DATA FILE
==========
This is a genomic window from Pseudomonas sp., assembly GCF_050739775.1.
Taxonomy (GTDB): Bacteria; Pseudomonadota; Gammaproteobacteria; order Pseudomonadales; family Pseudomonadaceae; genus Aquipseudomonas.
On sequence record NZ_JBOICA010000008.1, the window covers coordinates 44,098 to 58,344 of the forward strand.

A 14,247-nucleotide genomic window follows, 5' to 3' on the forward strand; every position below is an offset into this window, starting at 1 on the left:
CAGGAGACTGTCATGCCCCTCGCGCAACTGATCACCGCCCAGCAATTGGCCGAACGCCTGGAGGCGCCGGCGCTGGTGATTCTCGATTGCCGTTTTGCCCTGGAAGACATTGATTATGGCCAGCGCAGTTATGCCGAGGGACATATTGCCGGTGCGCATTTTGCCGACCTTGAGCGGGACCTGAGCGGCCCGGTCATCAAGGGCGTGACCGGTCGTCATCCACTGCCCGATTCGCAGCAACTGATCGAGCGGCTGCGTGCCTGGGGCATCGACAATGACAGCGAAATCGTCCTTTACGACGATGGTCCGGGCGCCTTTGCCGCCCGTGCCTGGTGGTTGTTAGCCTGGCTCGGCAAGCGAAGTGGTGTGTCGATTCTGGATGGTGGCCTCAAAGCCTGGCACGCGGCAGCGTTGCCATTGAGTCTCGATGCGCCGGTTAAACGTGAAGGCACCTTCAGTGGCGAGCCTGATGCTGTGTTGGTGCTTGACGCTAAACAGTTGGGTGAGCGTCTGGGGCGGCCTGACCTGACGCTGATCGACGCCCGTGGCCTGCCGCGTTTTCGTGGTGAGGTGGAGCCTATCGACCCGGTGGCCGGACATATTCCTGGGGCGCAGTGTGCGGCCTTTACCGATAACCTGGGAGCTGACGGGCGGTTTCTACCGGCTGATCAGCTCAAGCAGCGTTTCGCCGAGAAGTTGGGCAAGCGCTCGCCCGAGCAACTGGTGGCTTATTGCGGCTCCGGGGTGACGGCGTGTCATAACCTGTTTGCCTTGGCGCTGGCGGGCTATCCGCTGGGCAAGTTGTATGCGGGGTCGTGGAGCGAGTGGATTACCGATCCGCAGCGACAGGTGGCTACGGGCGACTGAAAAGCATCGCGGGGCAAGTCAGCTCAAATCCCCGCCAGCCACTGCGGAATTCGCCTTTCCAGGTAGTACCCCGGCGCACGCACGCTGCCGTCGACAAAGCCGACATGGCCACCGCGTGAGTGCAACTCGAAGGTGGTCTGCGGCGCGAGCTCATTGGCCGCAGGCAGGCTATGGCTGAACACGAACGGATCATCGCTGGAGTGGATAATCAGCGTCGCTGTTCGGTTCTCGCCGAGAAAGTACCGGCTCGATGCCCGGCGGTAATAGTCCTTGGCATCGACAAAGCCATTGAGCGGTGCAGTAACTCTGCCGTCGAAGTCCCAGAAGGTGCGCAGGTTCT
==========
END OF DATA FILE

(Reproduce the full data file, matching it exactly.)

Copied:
This is a genomic window from Pseudomonas sp., assembly GCF_050739775.1.
Taxonomy (GTDB): Bacteria; Pseudomonadota; Gammaproteobacteria; order Pseudomonadales; family Pseudomonadaceae; genus Aquipseudomonas.
On sequence record NZ_JBOICA010000008.1, the window covers coordinates 44,098 to 58,344 of the forward strand.

A 14,247-nucleotide genomic window follows, 5' to 3' on the forward strand; every position below is an offset into this window, starting at 1 on the left:
CAGGAGACTGTCATGCCCCTCGCGCAACTGATCACCGCCCAGCAATTGGCCGAACGCCTGGAGGCGCCGGCGCTGGTGATTCTCGATTGCCGTTTTGCCCTGGAAGACATTGATTATGGCCAGCGCAGTTATGCCGAGGGACATATTGCCGGTGCGCATTTTGCCGACCTTGAGCGGGACCTGAGCGGCCCGGTCATCAAGGGCGTGACCGGTCGTCATCCACTGCCCGATTCGCAGCAACTGATCGAGCGGCTGCGTGCCTGGGGCATCGACAATGACAGCGAAATCGTCCTTTACGACGATGGTCCGGGCGCCTTTGCCGCCCGTGCCTGGTGGTTGTTAGCCTGGCTCGGCAAGCGAAGTGGTGTGTCGATTCTGGATGGTGGCCTCAAAGCCTGGCACGCGGCAGCGTTGCCATTGAGTCTCGATGCGCCGGTTAAACGTGAAGGCACCTTCAGTGGCGAGCCTGATGCTGTGTTGGTGCTTGACGCTAAACAGTTGGGTGAGCGTCTGGGGCGGCCTGACCTGACGCTGATCGACGCCCGTGGCCTGCCGCGTTTTCGTGGTGAGGTGGAGCCTATCGACCCGGTGGCCGGACATATTCCTGGGGCGCAGTGTGCGGCCTTTACCGATAACCTGGGAGCTGACGGGCGGTTTCTACCGGCTGATCAGCTCAAGCAGCGTTTCGCCGAGAAGTTGGGCAAGCGCTCGCCCGAGCAACTGGTGGCTTATTGCGGCTCCGGGGTGACGGCGTGTCATAACCTGTTTGCCTTGGCGCTGGCGGGCTATCCGCTGGGCAAGTTGTATGCGGGGTCGTGGAGCGAGTGGATTACCGATCCGCAGCGACAGGTGGCTACGGGCGACTGAAAAGCATCGCGGGGCAAGTCAGCTCAAATCCCCGCCAGCCACTGCGGAATTCGCCTTTCCAGGTAGTACCCCGGCGCACGCACGCTGCCGTCGACAAAGCCGACATGGCCACCGCGTGAGTGCAACTCGAAGGTGGTCTGCGGCGCGAGCTCATTGGCCGCAGGCAGGCTATGGCTGAACACGAACGGATCATCGCTGGAGTGGATAATCAGCGTCGCTGTTCGGTTCTCGCCGAGAAAGTACCGGCTCGATGCCCGGCGGTAATAGTCCTTGGCATCGACAAAGCCATTGAGCGGTGCAGTAACTCTGCCGTCGAAGTCCCAGAAGGTGCGCAGGTTCT